The death of Jeremy Thorpe reminded me of a different era. My father worked for him in the early 1970s, so I used, as a schoolboy, to visit his office in Parliament. Often I walked into the Commons unimpeded, without a pass. If I was stopped by the smart, polite policemen on the gate, they used their own judgment to assess the risk I posed, rather than bureaucratic rules. Thorpe himself I liked very much. He had that famed quality of charm — apparently total interest in the person spoken to. Party leaders did not seem very busy in those days, and once or twice he took me to lunch or tea and made me laugh. He was good at teasing. The Speaker at that time, Horace King, said he knew when Jeremy intended to launch an attack on a Tory minister, because he would arrive in the Chamber wearing an Old Etonian tie. Thorpe was thrilled when he contrived to get Megan Lloyd-George and Violet Bonham Carter, the daughters of Lloyd-George and Asquith, who had feuded since 1916, into his car at the same time. He said, ‘I think you know one another.’ Lady Violet looked at Lady Megan, and said: ‘Slightly.’ Now that I know more about politicians, I can recognise in Thorpe their quite common trait of addiction to risk. I wonder if homosexual affairs became boring for him once they became legal.

In recent BBC weather forecasts, there has been even more talk than usual about ‘temperatures struggling’. They are always struggling upwards. This example of the ‘pathetic fallacy’ is anti-Green. If, as we are assured, global warming is the greatest threat to the survival of the planet, we want to try to persuade temperatures to struggle downwards. The Met Office is a leader of the catastrophist school of climate commentators. Why does it not instruct its broadcasters in the correct, gloom-laden lingo?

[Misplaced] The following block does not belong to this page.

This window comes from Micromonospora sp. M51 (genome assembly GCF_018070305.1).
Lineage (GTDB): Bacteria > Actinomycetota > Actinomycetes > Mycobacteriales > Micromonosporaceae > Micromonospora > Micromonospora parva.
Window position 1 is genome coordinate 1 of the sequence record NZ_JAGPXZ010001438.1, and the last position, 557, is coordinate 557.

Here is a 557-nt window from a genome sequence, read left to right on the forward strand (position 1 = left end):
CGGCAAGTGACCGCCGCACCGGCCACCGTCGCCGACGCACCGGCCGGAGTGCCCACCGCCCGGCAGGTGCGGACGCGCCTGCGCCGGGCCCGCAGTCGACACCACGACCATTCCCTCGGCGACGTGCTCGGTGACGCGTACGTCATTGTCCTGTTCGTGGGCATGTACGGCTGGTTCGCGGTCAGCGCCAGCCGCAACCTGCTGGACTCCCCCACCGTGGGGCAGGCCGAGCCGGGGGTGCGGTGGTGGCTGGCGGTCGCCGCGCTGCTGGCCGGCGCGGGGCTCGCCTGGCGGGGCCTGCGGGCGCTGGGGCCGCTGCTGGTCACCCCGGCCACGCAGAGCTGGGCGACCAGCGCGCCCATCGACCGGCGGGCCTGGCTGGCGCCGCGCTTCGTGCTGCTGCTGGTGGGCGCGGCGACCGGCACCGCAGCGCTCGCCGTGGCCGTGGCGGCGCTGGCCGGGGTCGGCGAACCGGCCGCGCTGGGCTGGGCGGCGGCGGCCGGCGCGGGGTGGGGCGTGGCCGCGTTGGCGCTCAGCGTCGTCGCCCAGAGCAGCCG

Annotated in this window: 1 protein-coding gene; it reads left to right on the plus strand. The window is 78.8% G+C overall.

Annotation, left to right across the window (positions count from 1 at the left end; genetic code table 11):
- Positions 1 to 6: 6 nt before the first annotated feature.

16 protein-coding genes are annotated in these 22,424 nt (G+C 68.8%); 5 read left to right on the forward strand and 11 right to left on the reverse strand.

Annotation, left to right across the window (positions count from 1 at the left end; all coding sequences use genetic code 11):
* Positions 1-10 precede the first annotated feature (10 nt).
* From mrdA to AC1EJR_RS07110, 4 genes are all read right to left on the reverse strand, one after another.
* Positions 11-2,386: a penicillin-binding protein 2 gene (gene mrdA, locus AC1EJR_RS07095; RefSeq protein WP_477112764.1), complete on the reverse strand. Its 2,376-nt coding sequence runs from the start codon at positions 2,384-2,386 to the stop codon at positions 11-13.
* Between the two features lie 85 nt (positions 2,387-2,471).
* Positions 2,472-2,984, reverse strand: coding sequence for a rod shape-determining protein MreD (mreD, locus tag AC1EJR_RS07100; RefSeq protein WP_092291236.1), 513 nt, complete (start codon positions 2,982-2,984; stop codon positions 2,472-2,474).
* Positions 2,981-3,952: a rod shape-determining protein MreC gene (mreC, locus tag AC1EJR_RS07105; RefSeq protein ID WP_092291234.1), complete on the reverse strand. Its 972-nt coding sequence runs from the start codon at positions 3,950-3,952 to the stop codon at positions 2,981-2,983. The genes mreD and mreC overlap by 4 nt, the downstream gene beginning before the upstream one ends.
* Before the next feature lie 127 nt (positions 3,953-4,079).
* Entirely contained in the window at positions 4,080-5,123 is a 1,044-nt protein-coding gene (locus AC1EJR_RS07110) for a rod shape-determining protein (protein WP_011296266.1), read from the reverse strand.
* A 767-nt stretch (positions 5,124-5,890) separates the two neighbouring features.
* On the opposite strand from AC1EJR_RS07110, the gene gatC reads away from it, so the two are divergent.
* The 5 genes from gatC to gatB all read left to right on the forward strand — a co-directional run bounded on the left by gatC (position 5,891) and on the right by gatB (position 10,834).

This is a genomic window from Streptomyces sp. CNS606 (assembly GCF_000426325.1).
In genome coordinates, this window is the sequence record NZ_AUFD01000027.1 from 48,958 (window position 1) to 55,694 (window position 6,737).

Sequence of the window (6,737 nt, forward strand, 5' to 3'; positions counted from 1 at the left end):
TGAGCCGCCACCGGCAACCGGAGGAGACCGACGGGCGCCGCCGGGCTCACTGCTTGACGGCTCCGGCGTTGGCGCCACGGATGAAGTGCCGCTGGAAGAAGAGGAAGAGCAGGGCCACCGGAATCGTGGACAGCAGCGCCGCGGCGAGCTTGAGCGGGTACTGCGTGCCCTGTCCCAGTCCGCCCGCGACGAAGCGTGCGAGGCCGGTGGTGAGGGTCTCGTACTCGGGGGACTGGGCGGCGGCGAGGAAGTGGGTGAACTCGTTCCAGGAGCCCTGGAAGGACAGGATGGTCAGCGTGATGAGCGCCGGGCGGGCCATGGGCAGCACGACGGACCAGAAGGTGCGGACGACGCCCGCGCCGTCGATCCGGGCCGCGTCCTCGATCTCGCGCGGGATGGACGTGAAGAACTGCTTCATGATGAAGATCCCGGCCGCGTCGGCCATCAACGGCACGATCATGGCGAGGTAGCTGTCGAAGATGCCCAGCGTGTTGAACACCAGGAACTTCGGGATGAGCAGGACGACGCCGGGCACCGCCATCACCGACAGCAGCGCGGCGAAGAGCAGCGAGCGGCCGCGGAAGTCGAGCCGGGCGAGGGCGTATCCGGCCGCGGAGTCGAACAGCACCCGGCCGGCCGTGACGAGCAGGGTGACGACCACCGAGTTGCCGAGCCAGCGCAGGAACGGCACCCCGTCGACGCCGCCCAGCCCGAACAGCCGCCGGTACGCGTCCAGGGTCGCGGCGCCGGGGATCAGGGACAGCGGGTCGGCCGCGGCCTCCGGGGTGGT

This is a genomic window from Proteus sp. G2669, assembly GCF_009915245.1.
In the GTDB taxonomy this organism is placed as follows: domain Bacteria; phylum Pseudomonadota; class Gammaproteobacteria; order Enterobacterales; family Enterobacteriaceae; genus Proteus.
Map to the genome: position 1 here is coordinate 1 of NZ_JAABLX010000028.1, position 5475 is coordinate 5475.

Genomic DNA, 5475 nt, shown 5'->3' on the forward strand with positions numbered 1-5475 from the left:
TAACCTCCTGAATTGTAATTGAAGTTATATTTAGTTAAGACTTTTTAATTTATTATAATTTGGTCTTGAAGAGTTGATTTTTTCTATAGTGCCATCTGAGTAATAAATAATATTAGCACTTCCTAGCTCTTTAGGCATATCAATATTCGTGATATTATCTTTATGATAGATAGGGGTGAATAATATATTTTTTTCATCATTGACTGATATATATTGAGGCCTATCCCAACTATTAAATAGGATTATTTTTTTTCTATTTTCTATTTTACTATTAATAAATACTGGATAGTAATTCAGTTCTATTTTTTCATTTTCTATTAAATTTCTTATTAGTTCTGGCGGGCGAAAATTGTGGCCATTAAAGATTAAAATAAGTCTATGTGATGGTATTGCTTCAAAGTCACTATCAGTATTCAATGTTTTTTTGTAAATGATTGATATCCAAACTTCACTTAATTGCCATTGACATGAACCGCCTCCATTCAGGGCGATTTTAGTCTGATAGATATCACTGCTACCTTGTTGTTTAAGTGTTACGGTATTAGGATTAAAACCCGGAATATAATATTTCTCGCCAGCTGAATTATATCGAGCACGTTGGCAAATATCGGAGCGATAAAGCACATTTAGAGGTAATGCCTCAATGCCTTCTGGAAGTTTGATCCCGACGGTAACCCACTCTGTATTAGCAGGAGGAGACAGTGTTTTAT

Early this month, the temperatures finally gave up the upward struggle. I went hunting on the marsh in crisp, clear cold. We stood about in a muddy field as hounds tried to puzzle out the trail. Perhaps it was the unwonted sun after a month of murk, but suddenly a horse went down and started to roll, narrowly avoiding its rider. Then a second, threatening its 73-year-old owner, who could be heard shouting ‘You bastard!’ from underneath it. And then a third, this time throwing a teenage girl. There was something Christmassy about this collective equine madness and the general mirth at serious misfortune narrowly avoided.

It has been a sad year for our family, because three of its much-loved members have died. One, my dear, funny and truly sainted aunt, Meriel Oliver, was the victim of myeloma. Her reaction to the diagnosis was: ‘People sometimes say “Why me?” but really, “Why not me?”.’ Then she said, ‘Well, it’s not the end of the world.’ Pause. ‘Though I suppose for me, it is.’ I was glad Hereford Cathedral was full for her memorial service, and heard this story. Most of us learn too late that one has the right attitude to one’s own death only if one has the right attitude to one’s own life, so we badly need the best examples.

Some kind readers who did not notice my original Note have been asking where I have gone. I am trying to finish volume two of my life of Lady Thatcher. I have promised the editor that this column will return weekly in the spring.